Plant remains yield new clues to ancient societies
5 April 2011, by Adele Walker
Ancient societies may not have been as dominated by urbanisation as many archaeologists believe, according to a new study.
Silica casts of plant cells, called phytoliths, appear to show that rural communities of the Indus Civilisation continued their traditional agricultural practices, rather than changing in response to the economies of the cities growing around them.
Jennifer Bates from University College London completed the work while at the University of Cambridge. Her results mean that some long-held assumptions about the relationship between rural and urban centres should be reinvestigated.
The Indus Civilisation flourished between the 3rd and 2nd millennium BC, and covered around a million square kilometres of Pakistan and north and southwest India. Like many ancient civilisations, it has been studied mainly through the remains of its cities and the expensive objects that belonged to elite members of society – even though most of its people lived outside the cities.
Many archaeologists assume that urbanisation had a profound effect on rural settlements; as cities took control of the region's economy, surrounding villages would have changed their food production and exchange practices to meet the demands of city-dwellers.
So Bates decided to look for evidence for changes in agricultural practices in the village of Masudpur VII, using phytoliths from soil samples covering the period between c3200 and 1900 BC, when the city of Rakhigarhi was growing nearby. Her research is a part of a collaborative project between the University of Cambridge and Banaras Hindu University, Varanasi, India, and is published in Bioscience Horizons.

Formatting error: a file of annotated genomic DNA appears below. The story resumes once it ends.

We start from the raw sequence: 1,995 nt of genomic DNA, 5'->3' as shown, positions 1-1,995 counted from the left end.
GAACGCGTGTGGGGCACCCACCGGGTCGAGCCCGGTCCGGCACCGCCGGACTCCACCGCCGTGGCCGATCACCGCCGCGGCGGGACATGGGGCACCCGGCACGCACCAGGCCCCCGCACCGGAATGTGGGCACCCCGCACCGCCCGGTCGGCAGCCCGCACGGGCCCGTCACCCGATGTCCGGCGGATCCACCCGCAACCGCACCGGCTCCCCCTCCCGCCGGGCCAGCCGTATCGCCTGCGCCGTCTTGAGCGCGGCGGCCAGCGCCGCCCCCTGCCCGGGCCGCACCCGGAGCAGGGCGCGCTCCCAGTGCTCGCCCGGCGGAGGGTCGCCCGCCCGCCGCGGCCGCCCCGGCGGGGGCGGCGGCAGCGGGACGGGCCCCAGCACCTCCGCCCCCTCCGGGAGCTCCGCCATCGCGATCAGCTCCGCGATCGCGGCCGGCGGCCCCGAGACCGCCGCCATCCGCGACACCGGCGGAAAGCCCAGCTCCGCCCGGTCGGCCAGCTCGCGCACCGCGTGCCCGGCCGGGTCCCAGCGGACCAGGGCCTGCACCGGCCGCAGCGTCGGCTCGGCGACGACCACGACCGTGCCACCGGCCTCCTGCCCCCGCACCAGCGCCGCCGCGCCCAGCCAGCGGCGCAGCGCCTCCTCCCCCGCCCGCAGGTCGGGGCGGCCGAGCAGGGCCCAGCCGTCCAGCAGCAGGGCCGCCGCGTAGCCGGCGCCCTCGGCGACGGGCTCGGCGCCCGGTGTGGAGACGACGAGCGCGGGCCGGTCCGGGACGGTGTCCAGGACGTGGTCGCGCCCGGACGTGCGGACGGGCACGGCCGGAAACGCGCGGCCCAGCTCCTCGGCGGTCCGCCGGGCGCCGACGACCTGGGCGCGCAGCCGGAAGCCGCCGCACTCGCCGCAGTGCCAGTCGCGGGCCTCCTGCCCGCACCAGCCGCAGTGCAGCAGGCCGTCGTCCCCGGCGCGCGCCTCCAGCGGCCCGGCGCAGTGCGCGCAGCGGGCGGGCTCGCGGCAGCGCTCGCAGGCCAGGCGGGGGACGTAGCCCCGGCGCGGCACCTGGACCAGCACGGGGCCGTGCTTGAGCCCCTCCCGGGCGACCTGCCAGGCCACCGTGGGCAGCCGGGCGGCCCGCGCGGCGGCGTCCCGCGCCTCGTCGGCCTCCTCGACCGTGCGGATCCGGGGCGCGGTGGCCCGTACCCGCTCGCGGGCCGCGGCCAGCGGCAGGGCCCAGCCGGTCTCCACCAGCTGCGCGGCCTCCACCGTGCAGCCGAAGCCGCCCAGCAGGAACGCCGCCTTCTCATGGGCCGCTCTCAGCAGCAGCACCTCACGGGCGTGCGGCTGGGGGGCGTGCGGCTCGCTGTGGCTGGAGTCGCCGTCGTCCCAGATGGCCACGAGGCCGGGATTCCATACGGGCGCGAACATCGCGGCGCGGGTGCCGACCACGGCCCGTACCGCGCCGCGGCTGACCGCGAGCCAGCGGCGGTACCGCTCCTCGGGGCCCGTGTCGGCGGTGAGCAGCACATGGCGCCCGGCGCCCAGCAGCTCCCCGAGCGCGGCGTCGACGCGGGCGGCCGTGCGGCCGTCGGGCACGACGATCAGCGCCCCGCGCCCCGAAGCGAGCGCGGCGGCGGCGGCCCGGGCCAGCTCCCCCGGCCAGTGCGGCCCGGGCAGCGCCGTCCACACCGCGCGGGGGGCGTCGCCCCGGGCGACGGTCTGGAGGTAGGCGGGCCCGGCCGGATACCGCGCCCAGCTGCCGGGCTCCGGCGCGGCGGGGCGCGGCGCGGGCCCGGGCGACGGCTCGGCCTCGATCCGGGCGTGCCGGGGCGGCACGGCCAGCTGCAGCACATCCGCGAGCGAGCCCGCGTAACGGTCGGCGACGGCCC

Because phytoliths are such accurate copies of plant cells Bates hoped to identify what sort of crop processing waste was present in the village. This would suggest which plant parts were being disposed of at the site, and therefore whether the villagers were producing or consuming plants, and crucially whether this changed as the city nearby grew.
Different stages of crop processing – like threshing, winnowing and sieving – each leave behind different bits of the plant. Food intended for local consumption would be fully processed, so you would expect to see a full range of crop waste – including stems, leaves and husks – at a site where this was taking place. But crops intended for trade would only be processed enough to make them economic to transport, leaving relatively more stem and leaf phytoliths at the site.
Bates' analysis showed that the villagers had been growing a mixture of crops like wheat and barley, and that this mix didn't change during the period that Rakhigarhi was growing nearby.
The phytoliths also revealed a full range of processing activities were taking place on the site, with relatively more from earlier stages of processing (stem and leaf phytoliths) than later stages (husks) – indicating that crops were being prepared mainly for exchange. This pattern also continued uninterrupted, which suggests that the village's food processing practices didn't change either.
So there is no suggestion – at least from this evidence – that the village changed its ways in response to urbanisation.
These results don't mean that urban centres had no long-term effect on their rural surroundings across the region; but they do suggest that villages might have had much more say in their economic role than has been assumed until now.
Bates emphasises that this initial study is small, but her findings do suggest that some long-held assumptions about the relationship between rural and urban sites should be challenged. We cannot understand these ancient civilisations purely by looking at their most conspicuous sites and remains.
Jennifer Bates. Social organization and change in the Indus Civilization; phytolith analysis of crop processing aims at Masudpur VII (2011). Bioscience Horizons doi: 10.1093/biohorizons/hzr001
Interesting? Spread the word using the 'share' menu on the top right.